So this is the eruptive borderline self state.

And narcissists are famous for it.

These are the famous narcissistic rage or temper tantrums.

But there's another option, another possibility.

There's a borderline self state which is not eruptive.

There's not calm before the storm.

There's just a transition to the storm.

But there's another self state, another variant of borderline self state, where there is gradual escalation.

In this particular variant of the borderline self state of the narcissist, the narcissist wants to provoke a fight.

He attempts to prick you, to needle you, to provoke you to the end.

This is projective identification.

He is spoiling for a fight.

He is looking to create a situation or an environment which would accommodate his other plastic defenses where he could blame you for starting everything.

So this is more of a covert strategy and very typical of covert narcissists.

To summarize, when the narcissist is under duress or stress or anxiety or tension, humiliation, injury, modification, narcissist transitions to a borderline self state.

In the borderline self state, he could become eruptive after a period of calm that is like the calm before the storm, or he could become a scallatory, he could escalate, he could create the preconditions for a fight where his misconduct would be legitimized by your reactive so-called abuse.

And then the most narcissist is not all transition to the psychopathic self state.

And this is where the danger lies.

In the psychopathic self state, it looks as if the conflict is over, as if everything is back to normal, as if you have nothing to worry about, as if things have been resolved, a consensus has been restored, peace, truce and ceasefire have been declared.

But all this time, all this time, the narcissist is planning his revenge, his payback and your destruction.

He's a great actor, and he can deceive you into a kind of complacency.

This is what happened with Hamas and Israel, by the way.

Now, the narcissist's alloplastic defenses, the narcissist's alloplastic defenses to remind you is when you blame other people for your own behavior, the consequences of your behavior.

You don't accept them, you reject them, you say they made me do it, I acted this way because I had no choice. They discriminated against me, they abused me, they attacked me. I'm the victim.

That's alloplastic defense.

The narcissist's alloplastic defenses justify the narcissist's aggression and even violence.

There is an external locus of control.

The narcissist attributes his motivations, misattributes his motivations to the others, to other people.

He outsources his motivation.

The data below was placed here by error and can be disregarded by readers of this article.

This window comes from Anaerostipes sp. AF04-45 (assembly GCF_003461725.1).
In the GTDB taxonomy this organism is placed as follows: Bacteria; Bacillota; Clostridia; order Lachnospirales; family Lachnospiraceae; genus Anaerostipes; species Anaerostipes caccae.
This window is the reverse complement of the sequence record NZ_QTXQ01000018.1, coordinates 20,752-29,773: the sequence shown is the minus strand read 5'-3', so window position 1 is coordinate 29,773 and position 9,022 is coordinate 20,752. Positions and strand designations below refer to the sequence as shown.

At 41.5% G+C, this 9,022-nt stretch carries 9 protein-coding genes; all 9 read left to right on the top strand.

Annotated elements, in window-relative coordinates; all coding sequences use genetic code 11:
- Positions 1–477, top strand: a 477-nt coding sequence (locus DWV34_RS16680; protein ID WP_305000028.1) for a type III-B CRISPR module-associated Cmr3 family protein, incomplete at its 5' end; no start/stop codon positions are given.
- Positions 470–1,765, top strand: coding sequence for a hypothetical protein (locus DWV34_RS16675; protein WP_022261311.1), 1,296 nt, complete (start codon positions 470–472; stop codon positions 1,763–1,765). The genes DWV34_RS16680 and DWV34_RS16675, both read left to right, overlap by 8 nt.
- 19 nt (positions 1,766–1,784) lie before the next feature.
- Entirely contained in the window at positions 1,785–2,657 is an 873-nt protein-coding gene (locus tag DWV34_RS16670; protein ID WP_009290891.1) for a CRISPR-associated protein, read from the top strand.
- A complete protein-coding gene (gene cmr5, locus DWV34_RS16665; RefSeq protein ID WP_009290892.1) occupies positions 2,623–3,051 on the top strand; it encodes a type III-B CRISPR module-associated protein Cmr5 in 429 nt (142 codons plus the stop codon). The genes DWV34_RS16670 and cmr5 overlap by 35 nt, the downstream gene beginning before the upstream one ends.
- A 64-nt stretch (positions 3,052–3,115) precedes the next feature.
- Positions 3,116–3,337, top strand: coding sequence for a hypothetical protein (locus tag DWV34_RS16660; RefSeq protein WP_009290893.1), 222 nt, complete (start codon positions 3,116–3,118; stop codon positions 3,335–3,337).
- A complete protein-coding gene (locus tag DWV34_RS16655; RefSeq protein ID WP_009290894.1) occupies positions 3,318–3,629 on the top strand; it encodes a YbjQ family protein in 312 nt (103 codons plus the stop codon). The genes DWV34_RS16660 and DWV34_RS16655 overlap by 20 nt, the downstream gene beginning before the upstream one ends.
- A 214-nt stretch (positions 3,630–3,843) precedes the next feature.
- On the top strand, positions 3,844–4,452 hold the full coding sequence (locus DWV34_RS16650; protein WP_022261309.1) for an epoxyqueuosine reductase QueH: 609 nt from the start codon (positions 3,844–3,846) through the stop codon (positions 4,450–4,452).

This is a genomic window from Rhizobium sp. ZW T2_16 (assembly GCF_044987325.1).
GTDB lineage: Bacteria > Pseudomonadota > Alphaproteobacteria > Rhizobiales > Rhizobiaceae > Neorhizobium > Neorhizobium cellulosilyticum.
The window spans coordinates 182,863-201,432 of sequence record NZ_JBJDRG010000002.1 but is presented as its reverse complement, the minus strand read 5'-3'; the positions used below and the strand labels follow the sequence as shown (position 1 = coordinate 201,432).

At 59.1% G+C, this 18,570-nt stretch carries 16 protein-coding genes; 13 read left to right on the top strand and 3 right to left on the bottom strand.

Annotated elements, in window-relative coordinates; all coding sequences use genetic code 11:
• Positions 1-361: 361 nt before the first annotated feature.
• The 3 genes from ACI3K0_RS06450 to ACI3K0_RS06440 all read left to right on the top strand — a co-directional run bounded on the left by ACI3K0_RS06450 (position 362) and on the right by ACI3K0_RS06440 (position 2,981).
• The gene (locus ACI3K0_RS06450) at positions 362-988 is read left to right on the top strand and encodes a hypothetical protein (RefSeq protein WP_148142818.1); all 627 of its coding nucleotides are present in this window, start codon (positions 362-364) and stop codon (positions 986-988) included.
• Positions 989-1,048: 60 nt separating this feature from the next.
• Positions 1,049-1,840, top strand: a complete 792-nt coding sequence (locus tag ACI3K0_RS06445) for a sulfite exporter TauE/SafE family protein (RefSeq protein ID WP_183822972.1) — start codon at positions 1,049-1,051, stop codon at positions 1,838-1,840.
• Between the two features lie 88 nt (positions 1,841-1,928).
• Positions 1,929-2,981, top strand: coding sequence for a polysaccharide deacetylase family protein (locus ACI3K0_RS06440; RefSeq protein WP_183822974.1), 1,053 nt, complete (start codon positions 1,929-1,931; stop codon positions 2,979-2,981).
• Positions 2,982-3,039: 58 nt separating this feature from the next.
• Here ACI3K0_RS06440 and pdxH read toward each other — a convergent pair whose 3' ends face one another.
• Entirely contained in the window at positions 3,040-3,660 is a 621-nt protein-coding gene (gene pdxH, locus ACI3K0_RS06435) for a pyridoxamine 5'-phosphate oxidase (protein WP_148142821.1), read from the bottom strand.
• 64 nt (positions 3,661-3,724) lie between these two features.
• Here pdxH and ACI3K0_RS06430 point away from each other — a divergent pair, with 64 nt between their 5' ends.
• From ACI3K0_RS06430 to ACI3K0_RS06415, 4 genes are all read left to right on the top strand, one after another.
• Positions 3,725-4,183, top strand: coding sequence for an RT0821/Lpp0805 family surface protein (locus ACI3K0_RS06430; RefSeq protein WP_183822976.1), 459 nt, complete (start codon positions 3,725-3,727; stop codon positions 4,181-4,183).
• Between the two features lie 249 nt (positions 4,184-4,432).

He says, "You made me do it," which is like saying, "You controlled me." It's an external locus of control, and this aggravates the antisocial behaviors because the narcissist begins to perceive this whole thing as an issue of survival.

The question of survival, if he doesn't prevail, is going to be eradicated.

He's going to die.

So he must win.

He becomes the be-all and end-all.

And then if he fails to win, he sinks into an extreme depressive or dysphoric mood, often accompanied by substance abuse and withdrawal or avoidance from reality.

Routines, daily routines or professional routines are impeded and disrupted, and so on and so forth.

The narcissist basically falls apart.

This integrates and transitions gradually into a pre-psychotic stage.

I've discussed this in other videos.

Now, narcissists often use verbal and psychological abuse and violence against those closest to them.

Intimacy breeds abuse and aggression in the narcissist because it's very threatening.

Narcissists dread intimacy.

Some narcissists move from abstract aggression, the emotion leading to violence and permeating it to the physically concrete sphere of violence.

As they dehumanize and objectify, even their nearest and dearest, the narcissist's aggression shifts from inanimate objects, throwing cups of coffee, breaking furniture, slashing tires, your tires.

He moves from this to animate objects.

You, people around them, they don't see any distinction between inanimate and animate objects. You are just an object in the narcissist's mind.

Many narcissists, don't forget, are also paranoid and vindictive.

That's the really, really dangerous type.

They aim to punish by tormenting.

They aim to destroy the source of frustration and pain.

They stalk.

They harass.

This is the kind of narcissist who ends up murdering people.

Or doing away with families, you know, whole family.

There's a typology of revenge here.

The need, the urge to seek revenge on wrongdoers and evildoers.

That's as ancient as Menka.

And there's an argument to be made that nothing is wrong with it.

And so deterrence and retaliation, retaliation restores a sense of justice.

Justice is important.

But people attempt to address their grievances in three ways.

And the narcissist gets the proportions wrong.

Let me discuss this a bit.

Let me elucidate this.

The first way to obtain revenge or to restore justice, which is the way I look at it, Wiedergoodmachum in German, is punitive, moralistic.

The aim of this type of vengeance is to restore justice, as I said.

And with it, the victim's view of the world is orderly, predictable, structured and causal.

So this kind of revenge has to do with a victim, not with a perpetrator.

The victim just wants to feel at home in the world again.

The victim just wants to feel that she will not become the arbitrary, random, capricious target of someone.

Perpetrators should be punished.

Victims should be soothed and elevated.

And society should publicly acknowledge who is who.

And meet out opprobrium and succor and punishment, respectively.

This is the punitive, moralistic attitude.

And this kind of revenge is healthy.

But like everything else in psychology, it has a malignant variant.